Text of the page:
What happened to grey hair? Why are women over 60 only ever seen in erectile dysfunction commercials? In the final of a series of discussions about contemporary feminism, held at Wellington's City Gallery, Kim Hill talks with four women about 'Ageing and Agency.'
What is it about grey hair? Massey University Professor of Communication Design Claire Robinson points to the appearance industry – which she says makes billions of dollars by feeding women’s insecurity about not being able to be taken seriously.
“As a consequence, women over 40 all have coloured hair. Nobody would know what an older woman looks like.”
The marketing tells women, she says, that they shouldn’t look as if they’re over 60, but with cosmetics, you can look younger.
Ella Henry, a lecturer in Māori Media and Development at AUT, points out that there’s a power to ageing.
“I spent probably the first 30 years of my life feeling that I had lost the lottery because I was born a Māori and a woman. Because that was all of the disadvantages rolled into one.”
“I have realised in the past 10 years I actually won the lottery. Because it’s a great culture to grow old in. I have so much more personal and political power. The older you get, the more mana you have.”
Dr Henry says she can perform a karanga now. “The whole point of karanga is we call the dead ... When you call the dead, every now and again they come. When they come, your reproductive organs are vulnerable to the spirits that are in the house. That’s why karanaga was traditionally only done by post-menopausal women. There’s a power that comes with that role.”
“We’ve changed all that. Now the receptionist does the karanga because she’s the only Māori in the office.”
“[Feminism] is a matter of simple justice,” says artist and writer Jacqueline Fahey. “You can’t take it out of context and just say, ‘I’m a feminist.’"
“You have to also be concerned about all the other issues that are involved… the sort of colonial oppression crap that has been going on for so long.”
Prof Robinson says men “mature” but women “age”.
“Women have been told we have to worry about it. While men just very comfortably turn grey, become sex symbols, become the President of the United States…Worst hair style ever.”
Women often talk about becoming invisible as they age, but not Ms Fahey.
“I felt equal to men, absolutely equal. Sometimes superior. I was too stupid to know that that was not how it was at all.”
“It is certainly an acute feeling that I have at the moment that I may say as I wish and that no one can do anything to me because I’m going to be dead soon.”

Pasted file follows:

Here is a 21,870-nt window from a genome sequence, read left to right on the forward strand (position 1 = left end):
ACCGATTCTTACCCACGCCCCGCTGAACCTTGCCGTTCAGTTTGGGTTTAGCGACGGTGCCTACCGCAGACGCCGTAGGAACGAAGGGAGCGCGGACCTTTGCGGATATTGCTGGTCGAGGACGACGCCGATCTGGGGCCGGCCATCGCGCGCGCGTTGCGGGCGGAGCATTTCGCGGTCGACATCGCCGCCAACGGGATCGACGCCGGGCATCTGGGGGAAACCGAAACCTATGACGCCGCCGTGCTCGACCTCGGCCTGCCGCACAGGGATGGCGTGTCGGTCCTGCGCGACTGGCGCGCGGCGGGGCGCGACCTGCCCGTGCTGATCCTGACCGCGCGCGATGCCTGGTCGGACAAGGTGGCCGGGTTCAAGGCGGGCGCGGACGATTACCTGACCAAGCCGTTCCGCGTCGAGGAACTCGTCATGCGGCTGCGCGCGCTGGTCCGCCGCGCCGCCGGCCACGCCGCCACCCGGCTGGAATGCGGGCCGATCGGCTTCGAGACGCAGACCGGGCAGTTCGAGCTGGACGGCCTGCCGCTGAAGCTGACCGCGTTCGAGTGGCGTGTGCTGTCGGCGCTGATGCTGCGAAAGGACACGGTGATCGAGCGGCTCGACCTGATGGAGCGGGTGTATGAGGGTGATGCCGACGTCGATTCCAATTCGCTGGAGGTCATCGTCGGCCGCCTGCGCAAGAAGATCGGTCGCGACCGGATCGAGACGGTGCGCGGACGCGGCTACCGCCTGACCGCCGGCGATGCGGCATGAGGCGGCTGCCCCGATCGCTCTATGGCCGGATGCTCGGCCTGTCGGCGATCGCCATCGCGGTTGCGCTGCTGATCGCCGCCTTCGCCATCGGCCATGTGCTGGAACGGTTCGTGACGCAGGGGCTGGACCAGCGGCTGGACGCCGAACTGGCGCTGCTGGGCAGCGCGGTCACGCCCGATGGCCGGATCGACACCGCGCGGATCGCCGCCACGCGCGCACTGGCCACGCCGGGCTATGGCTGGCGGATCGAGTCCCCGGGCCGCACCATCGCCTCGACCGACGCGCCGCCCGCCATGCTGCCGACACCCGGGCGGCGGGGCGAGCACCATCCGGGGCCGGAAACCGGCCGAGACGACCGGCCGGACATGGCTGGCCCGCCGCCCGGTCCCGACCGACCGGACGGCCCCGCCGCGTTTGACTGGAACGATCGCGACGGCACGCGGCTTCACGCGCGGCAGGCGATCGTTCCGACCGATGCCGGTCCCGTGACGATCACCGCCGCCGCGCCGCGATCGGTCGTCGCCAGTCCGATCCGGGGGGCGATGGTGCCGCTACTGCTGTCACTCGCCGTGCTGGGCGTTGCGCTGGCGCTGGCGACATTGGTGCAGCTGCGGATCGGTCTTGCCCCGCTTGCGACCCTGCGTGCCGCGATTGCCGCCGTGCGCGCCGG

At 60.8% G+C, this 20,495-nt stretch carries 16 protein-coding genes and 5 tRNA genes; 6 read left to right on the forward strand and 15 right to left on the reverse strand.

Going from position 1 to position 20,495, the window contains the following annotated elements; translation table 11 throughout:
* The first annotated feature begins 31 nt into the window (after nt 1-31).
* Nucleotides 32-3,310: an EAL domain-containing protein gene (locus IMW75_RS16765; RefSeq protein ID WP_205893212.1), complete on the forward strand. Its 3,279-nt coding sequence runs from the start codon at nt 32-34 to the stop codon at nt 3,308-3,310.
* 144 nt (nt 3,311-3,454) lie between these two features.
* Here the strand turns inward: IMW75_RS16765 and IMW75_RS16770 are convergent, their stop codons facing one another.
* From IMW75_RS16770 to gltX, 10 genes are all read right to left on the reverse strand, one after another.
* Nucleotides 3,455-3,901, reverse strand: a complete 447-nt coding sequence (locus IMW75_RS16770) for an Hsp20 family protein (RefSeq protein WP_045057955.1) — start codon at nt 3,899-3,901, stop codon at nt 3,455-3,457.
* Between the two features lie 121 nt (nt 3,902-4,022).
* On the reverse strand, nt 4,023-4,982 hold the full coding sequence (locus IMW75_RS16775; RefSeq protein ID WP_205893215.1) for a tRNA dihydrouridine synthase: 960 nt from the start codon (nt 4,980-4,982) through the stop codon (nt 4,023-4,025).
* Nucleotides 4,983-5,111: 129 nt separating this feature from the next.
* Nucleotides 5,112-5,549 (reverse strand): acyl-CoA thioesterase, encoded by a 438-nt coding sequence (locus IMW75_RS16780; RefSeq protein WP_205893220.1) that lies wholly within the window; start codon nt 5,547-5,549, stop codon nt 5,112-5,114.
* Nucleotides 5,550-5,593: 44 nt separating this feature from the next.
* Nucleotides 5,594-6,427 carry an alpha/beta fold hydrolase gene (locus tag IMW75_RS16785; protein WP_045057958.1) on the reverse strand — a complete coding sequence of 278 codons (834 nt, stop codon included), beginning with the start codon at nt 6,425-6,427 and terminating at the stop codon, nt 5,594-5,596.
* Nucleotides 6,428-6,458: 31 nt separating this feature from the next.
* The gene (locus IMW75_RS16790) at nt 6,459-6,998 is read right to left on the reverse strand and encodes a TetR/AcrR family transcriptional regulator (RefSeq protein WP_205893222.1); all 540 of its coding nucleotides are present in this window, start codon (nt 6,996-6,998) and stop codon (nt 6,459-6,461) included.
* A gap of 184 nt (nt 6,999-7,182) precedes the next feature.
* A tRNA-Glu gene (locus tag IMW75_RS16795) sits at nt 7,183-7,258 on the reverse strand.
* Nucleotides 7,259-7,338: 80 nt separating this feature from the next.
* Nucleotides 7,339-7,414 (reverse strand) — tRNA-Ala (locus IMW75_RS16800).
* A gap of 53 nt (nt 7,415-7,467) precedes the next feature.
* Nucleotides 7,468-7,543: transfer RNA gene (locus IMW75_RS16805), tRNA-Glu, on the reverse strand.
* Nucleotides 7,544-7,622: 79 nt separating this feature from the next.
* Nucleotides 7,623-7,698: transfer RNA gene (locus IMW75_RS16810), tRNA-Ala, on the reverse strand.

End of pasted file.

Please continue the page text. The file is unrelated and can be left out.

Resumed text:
“I’ve come to the realisation that my role in life is to have a big vocabulary and a bad attitude,” says Dr Henry. “Occasionally I make men cry.”
Most media images of women over 60, says Prof Robinson, are for retirement villages, male sexual dysfunction, and death packages.
But ageing can be seen as a privilege too, says Ms Harcourt, especially when you consider that living to old ages is a relatively new thing. “I’m lucky to be the age I am now and still be able to work, and do the things that I want to do, and have my family, and have a lot of choice in the way that I live my life.”
Not for everyone though, says Dr Henry. “If we were to go to the toilets in this very building, we would see the people who are least changed by feminist struggle. The women who are cleaning the toilets here are all brown. And they’re all, if they’re really lucky, earning $15 an hour.”
“They don’t have time for the bourgeois aspirations of feminism. They have to feed their kids.”
Dr Henry points to how Māori women lived in pre-colonial society. She says women would leave a village when they were menstruating. “Stop and think. For four days a month, you down tools, you bugger off down to the river, and leave the boys to look after the kids.”
“No cooking. ‘Sorry, too sacred.’”
But, she says, that ended with the arrival of the colonists. “And [suddenly] everything to do with biology is awful, and they ate the apple and the snake came, and it’s all just ghastly.”
“That conflict has, I think, actually undermined mana wahine. So I think we should re-institute blood houses.”
Ms Harcourt points to Nicole Kidman’s performance in the 2016 movie Lion. “Nicole has been celebrated for her crepey neck and her no makeup and her crappy red wig… basically for how much like a Tasmanian housewife in 1987 she really looks.”
“I admire that she and other actresses like her bare their age. She’s doing exactly what [artist] Cindy Sherman is doing, which is having the courage to say, ‘here I am in the persona of a New York socialite, but I am going to treat the crepiness of my neck as a positive transformational tool to be able to occupy that character.”
“I am reminded of the very wise words of an old old friend of mine,” says Dr Henry. “I’d rather have a fat arse than a wrinkly face.”
This conversation was recorded at Wellington's City Gallery in association with the major exhibition of work by the USA artist Cindy Sherman confronting the vexed issue of ageing. It is the fourth in a multi-platform RNZ series on Contemporary Women. The series includes a panel discussion 'Feminism - The Morning After', with Ngahuia Te Awekotuku, Michele A'Court, Anne Else and Dr Jackie Blue; Digital Feminism with Anna Guenther, Leilani Tamu, Laura O'Connell-Rapira and Ange Meyer.